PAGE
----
Media: The BBC goes into battle for supremacy of world airwaves

Next Sunday the BBC will break Sky's monopoly in round-the-clock TV news by launching BBC News 24. As Media Editor Rob Brown explains, Auntie is more than a match for Murdoch's satellite service. She's now on a par with CNN in global newsgathering.
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The Independent Online
It is rather apt that the BBC's first rolling news channel for a British audience should come on air on the evening of Remembrance Sunday. As Great Britons gloat about their victory in two world wars, we have the satisfaction of knowing that there is at least one sphere in which this sceptr'd isle is still a land of hope and glory - global TV newsgathering.

The BBC is one of only two superpowers in this fast-expanding sphere. The other is CNN, the Atlanta-based cable network launched by the buccaneering tycoon Ted Turner. These two operations are shaping up as the Nato and Warsaw Pact of the information age.

Sky News is a nimble operator, and has quadrupled its UK audience in recent weeks with its live coverage of the Louise Woodward trial, but it simply cannot summon the same resources as either of these giants. It's a bit like China - massive potential, but not quite a real superpower yet.

It could become a more formidable force if it can forge closer links with other parts of the Murdoch media empire, especially Fox News in the US, but even then it is unlikely to launch a unified global service to compete with CNN International and BBC World, the 24-hour news channel which is the TV version of the World Service.

BSkyB's continuing weakness in global newsgathering is recognised by Britain's cable companies. Several of them are threatening to ditch Sky News in favour of the new BBC service, which has succeeded in poaching a number of producers from Murdoch's operation in recent weeks.

BBC News 24 will be able to call upon 250 correspondents across the planet. That's 100 more than CNN, which loves to boast about being the largest and most profitable electronic news and information company in the world.

As a public service broadcaster that draws the bulk of its income from a compulsory annual licence, the BBC is not profit-driven. But the man spearheading its newsgathering machine is as fiercely competitive as any of his commercial rivals.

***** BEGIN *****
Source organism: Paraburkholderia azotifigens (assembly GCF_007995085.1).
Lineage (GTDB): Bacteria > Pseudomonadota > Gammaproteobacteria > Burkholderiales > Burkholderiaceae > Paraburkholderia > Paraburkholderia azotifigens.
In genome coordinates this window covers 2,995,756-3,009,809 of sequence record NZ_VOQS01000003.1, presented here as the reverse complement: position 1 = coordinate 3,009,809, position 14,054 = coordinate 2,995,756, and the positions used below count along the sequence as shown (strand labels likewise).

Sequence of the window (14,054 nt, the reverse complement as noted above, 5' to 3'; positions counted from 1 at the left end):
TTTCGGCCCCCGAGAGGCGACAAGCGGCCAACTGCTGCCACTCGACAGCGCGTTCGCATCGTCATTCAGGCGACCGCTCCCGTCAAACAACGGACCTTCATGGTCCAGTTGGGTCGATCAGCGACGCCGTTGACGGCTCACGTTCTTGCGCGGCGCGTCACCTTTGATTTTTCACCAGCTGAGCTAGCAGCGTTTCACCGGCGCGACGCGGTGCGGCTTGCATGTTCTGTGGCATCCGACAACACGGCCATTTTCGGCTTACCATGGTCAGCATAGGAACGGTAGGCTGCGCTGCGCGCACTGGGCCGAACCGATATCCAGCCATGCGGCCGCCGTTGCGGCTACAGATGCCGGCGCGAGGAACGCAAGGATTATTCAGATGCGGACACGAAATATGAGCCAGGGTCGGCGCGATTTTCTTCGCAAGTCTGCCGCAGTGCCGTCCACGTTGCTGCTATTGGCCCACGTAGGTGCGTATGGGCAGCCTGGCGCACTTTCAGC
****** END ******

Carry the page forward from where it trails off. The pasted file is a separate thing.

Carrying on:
Richard Sambrook has reason to smile. To meet the challenge of feeding two rolling news channels (BBC News 24 for the British audience and BBC World for the rest of the world) he is being given an extra pounds 15m to spend over the next few years.

Some of that money will be spent on upgrading the corporation's live capability, which at present lags somewhat behind CNN. But a considerable amount is also being invested in hiring more specialist correspondents, which the BBC regards as its trump card in the global TV news war.

CNN has been seeking to add depth and dimension to its programming by tailoring it to specific regions of the globe. It even hired a Brit - Sambrook's predecessor as head of BBC newsgathering, Chris Cramer - to help it to "de-Americanise" its output. To assist in this task, CNN has just opened a major new bureau in Frankfurt.

But CNN has also just opened three additional bureaux in the US (based in Boston, Denver and Seattle) and still serves up an essentially American world view. Its network of correspondents certainly do not span the globe as comprehensively as the BBC, the world's premier public service broadcaster.

"The BBC brings you more stories from more places," says Sambrook with pride. "Our expanding team of top specialists can also interpret and analyse events with more authority than any commercial service."

As a former BBC employee, Mr Cramer acknowledges these strengths, but he maintains that CNN is vastly superior in one crucial aspect - rapid mobilisation. "CNN can turn on a 10p and produce programmes at a hair's trigger," he says. "As a public service broadcaster, the BBC is inevitably much more cumbersome and bureaucratic."

BBC News bosses have encountered fierce hostility and resistance from their staff as they have struggled to restructure for the challenge of 24-hour news. Many of its star presenters and senior executives openly rebelled last month at a plan to streamline and centralise its editing structure. And journalists threatened to boycott pilot programmes until management agreed to revise their rotas.

There remains considerable resentment about the way in which news and current affairs programmes on the traditional mainstream channels, such as Newsnight, are having their budgets slashed to pay for the new round- the-clock service. Some question the wisdom of the BBC's entering the round-the-clock news game when demand for such services - even when a young British nanny is on trial in Boston - remains small.

BBC mandarins have managed to deal with the internal dissent, but they have had to rely on others to cope with serious teething problems in the new digital newsroom at Television Centre. At one point, gremlins threatened to delay the launch of the service. Although the problems have not been completely ironed out, the corporation is still apparently on course to go into competition with Sky News next Sunday.

"It's going to be a bit of a bumpy ride at the beginning," says Sambrook. "We don't expect to produce a perfect Rolls-Royce service from day one. But we've got the talent on and off screen to cope with the fury of 24 hour news."